01/29/2007 1:00AM

Pins inserted in Barbaro's right leg

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LEXINGTON, Ky. – Barbaro underwent surgery on Saturday to insert two steel pins in his right hind leg in what his surgeon called the “only hope” of keeping the colt “acceptably comfortable” as he fights to recover from a broken right hind leg and severe laminitis in his left hind leg.

The 2006 Kentucky Derby winner recovered well from the procedure, according to surgeon Dr. Dean Richardson, who called the latest developments “another significant setback” in a saga that began on May 20 when Barbaro broke his right hind leg in the Preakness.

“Remarkably, his attitude and appetite were excellent overnight,” Richardson said in a statement issued Sunday morning by the University of Pennsylvania’s New Bolton Center equine hospital.

“Barbaro was taken back to surgery because we could not keep him comfortable on his right hind foot,” Richardson said. “That foot developed a deep subsolar abscess secondary to bruising when he went through a period of discomfort on the left hind foot. It is not laminitis, but the undermining of the sole and part of the lateral heel region are potentially just as serious.”

When the abscess showed signs of worsening, Richardson took the dramatic step of inserting the pins as part of a device that will bear Barbaro’s weight, and thus keep it off the right foot as it heals. Richardson described the move as his “only option.”

Earlier this month, Barbaro had shown signs of discomfort in his left hind foot, which slowly is regrowing nearly 80 percent of the hoof wall that Richardson removed in July as part of the treatment for laminitis. The subsequent development of the bruising and abscess in his right hind leg suggests that the colt might have been shifting excess weight off of the left hind and onto the right hind – a process that can itself lead to laminitis, a painful and potentially life-threatening disease.

Laminitis is a common secondary problem in horses being treated for a leg injury. Once Barbaro developed it in his left hind leg, veterinarians were concerned that, during the long hoof-regrowth period, he could become uncomfortable, shift his weight, and develop a new case of laminitis in any of his other legs.

In an attempt to shore up the strength and stability of the right hind leg, Richardson had applied a leg brace to Barbaro’s right hind last Wednesday; he removed the brace on Saturday.

“We attempted to manage the right hind foot in a cast and then in a custom-fabricated brace, but it was impossible to have access to the foot for treatment as well as acceptable stability and comfort,” Richardson said. “We elected to place his right hind in an external skeletal fixation device in order to provide the foot a chance to heal. This means that two steel pins have been placed transversely through his right hind cannon bone. These pins are connected to external sidebars that in turn are connected to a lightweight alloy foot plate. This results in the horse eliminating all weight-bearing from the foot; the horse’s weight is borne through the pins across his cannon bone.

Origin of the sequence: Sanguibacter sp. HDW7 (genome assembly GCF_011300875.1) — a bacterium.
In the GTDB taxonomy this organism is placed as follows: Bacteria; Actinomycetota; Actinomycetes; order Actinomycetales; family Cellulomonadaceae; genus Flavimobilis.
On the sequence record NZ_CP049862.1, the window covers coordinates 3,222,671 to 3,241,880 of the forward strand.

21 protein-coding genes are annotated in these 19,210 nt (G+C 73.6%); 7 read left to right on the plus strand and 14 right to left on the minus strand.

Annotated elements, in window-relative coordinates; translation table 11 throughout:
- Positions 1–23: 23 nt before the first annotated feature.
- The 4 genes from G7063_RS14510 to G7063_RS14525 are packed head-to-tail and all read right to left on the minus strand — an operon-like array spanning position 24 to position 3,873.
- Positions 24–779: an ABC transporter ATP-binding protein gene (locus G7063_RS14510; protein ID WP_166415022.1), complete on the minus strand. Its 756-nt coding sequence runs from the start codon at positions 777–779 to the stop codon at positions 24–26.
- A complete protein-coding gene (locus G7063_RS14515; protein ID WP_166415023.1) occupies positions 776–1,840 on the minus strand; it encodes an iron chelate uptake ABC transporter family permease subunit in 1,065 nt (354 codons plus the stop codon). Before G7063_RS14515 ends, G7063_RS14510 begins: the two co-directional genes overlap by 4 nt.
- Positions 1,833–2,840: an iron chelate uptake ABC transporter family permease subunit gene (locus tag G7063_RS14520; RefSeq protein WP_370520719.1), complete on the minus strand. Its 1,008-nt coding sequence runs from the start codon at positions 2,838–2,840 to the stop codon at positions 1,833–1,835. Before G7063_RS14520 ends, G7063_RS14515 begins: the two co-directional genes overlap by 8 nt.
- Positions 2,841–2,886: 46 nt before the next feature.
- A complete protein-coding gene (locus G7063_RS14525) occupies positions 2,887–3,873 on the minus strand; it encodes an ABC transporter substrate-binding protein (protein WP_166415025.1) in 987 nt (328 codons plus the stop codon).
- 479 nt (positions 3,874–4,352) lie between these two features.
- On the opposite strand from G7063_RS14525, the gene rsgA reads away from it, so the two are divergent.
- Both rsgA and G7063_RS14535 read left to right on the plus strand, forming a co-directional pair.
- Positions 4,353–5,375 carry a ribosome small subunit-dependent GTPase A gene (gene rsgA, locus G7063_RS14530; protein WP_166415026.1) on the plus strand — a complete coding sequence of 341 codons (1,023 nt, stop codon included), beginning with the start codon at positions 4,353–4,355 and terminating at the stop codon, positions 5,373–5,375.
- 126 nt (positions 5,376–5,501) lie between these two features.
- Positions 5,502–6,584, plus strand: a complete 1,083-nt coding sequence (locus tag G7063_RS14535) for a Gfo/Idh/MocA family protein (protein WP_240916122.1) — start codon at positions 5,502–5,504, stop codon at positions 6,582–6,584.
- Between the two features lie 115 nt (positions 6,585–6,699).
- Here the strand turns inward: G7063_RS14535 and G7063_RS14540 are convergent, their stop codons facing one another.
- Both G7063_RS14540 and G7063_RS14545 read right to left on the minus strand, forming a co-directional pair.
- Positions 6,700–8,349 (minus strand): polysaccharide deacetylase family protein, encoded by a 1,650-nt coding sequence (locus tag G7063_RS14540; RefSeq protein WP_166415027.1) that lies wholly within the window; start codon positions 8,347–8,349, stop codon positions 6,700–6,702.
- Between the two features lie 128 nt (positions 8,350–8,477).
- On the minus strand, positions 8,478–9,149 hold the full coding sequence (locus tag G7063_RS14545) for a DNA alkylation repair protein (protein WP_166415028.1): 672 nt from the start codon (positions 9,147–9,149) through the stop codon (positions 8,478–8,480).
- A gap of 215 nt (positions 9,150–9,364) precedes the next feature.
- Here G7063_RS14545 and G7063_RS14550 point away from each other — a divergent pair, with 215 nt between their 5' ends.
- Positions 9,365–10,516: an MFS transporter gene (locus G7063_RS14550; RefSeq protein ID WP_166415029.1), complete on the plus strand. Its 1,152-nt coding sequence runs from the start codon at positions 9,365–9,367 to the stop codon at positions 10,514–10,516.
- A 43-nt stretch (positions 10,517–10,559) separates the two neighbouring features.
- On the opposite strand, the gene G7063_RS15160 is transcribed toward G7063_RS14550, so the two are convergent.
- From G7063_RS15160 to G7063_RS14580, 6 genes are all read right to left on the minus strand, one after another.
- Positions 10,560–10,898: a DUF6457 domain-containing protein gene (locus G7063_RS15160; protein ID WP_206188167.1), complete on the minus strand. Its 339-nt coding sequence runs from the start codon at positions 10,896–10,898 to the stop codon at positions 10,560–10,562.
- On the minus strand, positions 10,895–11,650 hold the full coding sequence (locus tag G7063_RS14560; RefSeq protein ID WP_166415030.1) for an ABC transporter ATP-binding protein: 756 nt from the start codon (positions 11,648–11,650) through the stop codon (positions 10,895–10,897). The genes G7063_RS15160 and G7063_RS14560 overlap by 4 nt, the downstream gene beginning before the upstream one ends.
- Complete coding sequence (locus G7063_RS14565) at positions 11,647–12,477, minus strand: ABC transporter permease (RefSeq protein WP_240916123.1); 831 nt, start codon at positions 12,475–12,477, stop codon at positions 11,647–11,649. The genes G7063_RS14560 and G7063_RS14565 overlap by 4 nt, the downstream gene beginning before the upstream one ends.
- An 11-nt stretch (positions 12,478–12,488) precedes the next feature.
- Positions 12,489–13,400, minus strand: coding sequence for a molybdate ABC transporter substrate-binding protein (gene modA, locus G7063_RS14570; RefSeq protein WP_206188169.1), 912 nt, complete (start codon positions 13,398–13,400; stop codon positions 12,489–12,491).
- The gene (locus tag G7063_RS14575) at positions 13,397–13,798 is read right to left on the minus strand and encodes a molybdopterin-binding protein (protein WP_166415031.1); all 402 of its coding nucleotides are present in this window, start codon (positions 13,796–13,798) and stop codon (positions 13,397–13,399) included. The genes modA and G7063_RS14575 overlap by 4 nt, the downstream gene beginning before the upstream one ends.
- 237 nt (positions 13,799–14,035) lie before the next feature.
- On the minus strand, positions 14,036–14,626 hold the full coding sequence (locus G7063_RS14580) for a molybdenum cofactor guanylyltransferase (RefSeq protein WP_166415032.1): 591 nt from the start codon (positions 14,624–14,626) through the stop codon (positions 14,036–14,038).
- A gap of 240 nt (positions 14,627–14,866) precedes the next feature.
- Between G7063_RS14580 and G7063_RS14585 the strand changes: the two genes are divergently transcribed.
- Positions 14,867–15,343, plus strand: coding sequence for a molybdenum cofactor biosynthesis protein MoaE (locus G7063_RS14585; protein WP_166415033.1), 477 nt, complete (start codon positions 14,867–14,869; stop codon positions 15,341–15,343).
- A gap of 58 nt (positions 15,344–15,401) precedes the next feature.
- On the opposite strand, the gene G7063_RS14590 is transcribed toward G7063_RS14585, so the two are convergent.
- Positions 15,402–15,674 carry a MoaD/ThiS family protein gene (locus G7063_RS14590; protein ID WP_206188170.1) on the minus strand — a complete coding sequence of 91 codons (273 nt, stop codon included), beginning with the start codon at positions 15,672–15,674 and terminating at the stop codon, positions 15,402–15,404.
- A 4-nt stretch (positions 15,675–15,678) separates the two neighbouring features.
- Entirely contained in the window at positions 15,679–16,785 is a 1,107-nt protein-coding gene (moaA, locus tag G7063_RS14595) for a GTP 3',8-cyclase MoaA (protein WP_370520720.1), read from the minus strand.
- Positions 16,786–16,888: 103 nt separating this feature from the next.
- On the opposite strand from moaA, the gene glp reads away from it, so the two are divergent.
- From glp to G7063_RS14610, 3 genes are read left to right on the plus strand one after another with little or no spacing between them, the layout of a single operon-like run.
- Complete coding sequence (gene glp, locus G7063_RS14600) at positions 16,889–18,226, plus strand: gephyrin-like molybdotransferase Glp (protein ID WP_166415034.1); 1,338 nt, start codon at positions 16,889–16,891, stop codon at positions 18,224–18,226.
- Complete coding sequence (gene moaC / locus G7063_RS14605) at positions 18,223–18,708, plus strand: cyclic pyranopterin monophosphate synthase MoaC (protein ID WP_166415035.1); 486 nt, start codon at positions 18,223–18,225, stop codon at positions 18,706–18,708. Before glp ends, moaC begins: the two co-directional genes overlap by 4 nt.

“There is significant risk in this approach. but we believed it was our only option given the worsening of the right hind foot problem. The major risk of the external skeletal fixation device is that the bone bearing the weight can fracture. Unfortunately, we felt we needed to take this risk, because this approach offered our only hope of keeping Barbaro acceptably comfortable.”

Richardson said that the 4-year-old Dynaformer colt had “a perfect recovery from anesthesia and has been in and out of the sling since then,” referring to a body sling that allows Barbaro to rest his weight on its straps instead of on his legs.

“His left hind foot appears to be stable at this time,” Richardson said. “We remain concerned about both front feet.”

Richardson said that the veterinary team “will continue to treat Barbaro aggressively as long as he remains bright, alert, and eating.”

“This is another significant setback that exemplifies how complex his medical situation remains, because both hind limbs have major problems,” Richardson said.

Barbaro remains in intensive care at the New Bolton Center’s large animal hospital. The center has said that it will provide another update on Barbaro’s condition when additional information is available.